|Résumé||(Sommaire disponible en anglais seulement)|
The Vancouver Island Region Watershed Protection Steering Committee initiated a collaborative project beginning in 2006 between the BC Ministry of
Environment, Vancouver Island University, Natural Resources Canada, Vancouver Island Health Authority and Regional Districts on Vancouver Island to assess the relative vulnerability of the groundwater resources to contamination from surface sources.
The need for this type of assessment was highlighted by increased development pressures coupled with industrial and agricultural land use activities that may threaten the quality of ground and surface water supplies. The vulnerability of aquifers to
contamination needed to be characterized in order to be considered alongside other social, economic and environmental priorities for Vancouver Island and the province, as part of the comprehensive land use planning process.
The project team
decided to develop "intrinsic aquifer vulnerability maps" as an initial phase of the project since this type of mapping has proven to be an efficient tool for assisting in decision-making by prioritizing regions of concern with respect to
groundwater. Local governments, planners, and policy makers can use these maps to enable land-use decisions that take into consideration the sensitivity of the groundwater resources, encourage sustainable development, identify sensitive areas, plan
monitoring strategies, and focus remediation efforts. An existing aquifer vulnerability methodology developed by the US Environmental Protection Agency, known as DRASTIC, was employed in the assessment. DRASTIC is an acronym for the seven parameters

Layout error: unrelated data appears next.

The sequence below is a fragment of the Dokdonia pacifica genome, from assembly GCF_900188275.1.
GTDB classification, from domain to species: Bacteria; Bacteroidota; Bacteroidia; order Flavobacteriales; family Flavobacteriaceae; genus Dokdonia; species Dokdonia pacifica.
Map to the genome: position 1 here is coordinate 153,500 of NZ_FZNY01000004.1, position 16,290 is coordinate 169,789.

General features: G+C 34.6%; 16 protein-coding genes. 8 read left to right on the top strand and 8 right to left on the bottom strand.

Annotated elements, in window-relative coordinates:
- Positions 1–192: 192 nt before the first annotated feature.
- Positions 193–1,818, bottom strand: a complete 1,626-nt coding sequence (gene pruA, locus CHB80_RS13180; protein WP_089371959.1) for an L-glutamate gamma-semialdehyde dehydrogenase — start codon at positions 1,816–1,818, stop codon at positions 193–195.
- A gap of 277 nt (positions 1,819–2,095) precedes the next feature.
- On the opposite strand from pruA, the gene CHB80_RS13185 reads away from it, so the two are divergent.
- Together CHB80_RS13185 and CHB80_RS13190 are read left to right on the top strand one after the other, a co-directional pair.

that can influence the vulnerability of a groundwater resource: D - Depth to water, R - (net) Recharge, A - Aquifer medium, S - Soil medium, T - Topography (slope), I - Impact of vadose zone and C - (hydraulic) Conductivity. These parameters are
combined in an equation that is used to produce the resultant map that identifies areas of relative (higher and lower) vulnerability.
Several information sources were analyzed to create the aquifer vulnerability maps. Key datasets include the
British Columbia Ministry of Environment's application (WELLS) that comprises a database of water-well construction records and mapped aquifer delineations. Other important information sources include soil surveys, precipitation data, a digital
elevation model and terrain classification. To address issues such as scope and consistent data coverage, the project team divided the Island by regional district boundaries to complete the intrinsic aquifer vulnerability assessment. Assessments for
the regional districts of Nanaimo (RDN) and Cowichan Valley (CVRD) were completed and are discussed in this report. The assessments for these two regional districts also allowed the project team to fine-tune the assessment to the characteristics of
Vancouver Island before the methodology is applied to the remainder of Vancouver Island. To ensure that the outputs of this project were relevant to decision-makers, staff from both the RDN and CVRD were involved in all stages of the project.
Results of the intrinsic aquifer vulnerability assessment for RDN and CVRD indicate that confined unconsolidated aquifers represent moderate to low intrinsic vulnerability due to the presence of a confining layer with low vadose zone
permeability, combined with a slightly deeper depth to water. Unconfined, unconsolidated aquifers have a higher intrinsic vulnerability due to their relatively shallow depth to water, and permeable vadose zone and aquifer medium (reflected in the A
and C parameters). Consolidated (i.e. bedrock) aquifers have a generally moderate to low intrinsic vulnerability due to their deeper depth to water, low permeability aquifer medium, conductivity, and vadose zone ratings.
This document details the
methods used to produce intrinsic aquifer vulnerability maps for the RDN and CVRD study area, and may be used to update these maps in the future or guide the application of these methods to other areas of Vancouver Island.
The project and this
document were completed in 2009 but formally published at a later date. The contents of the report have not been altered since 2009.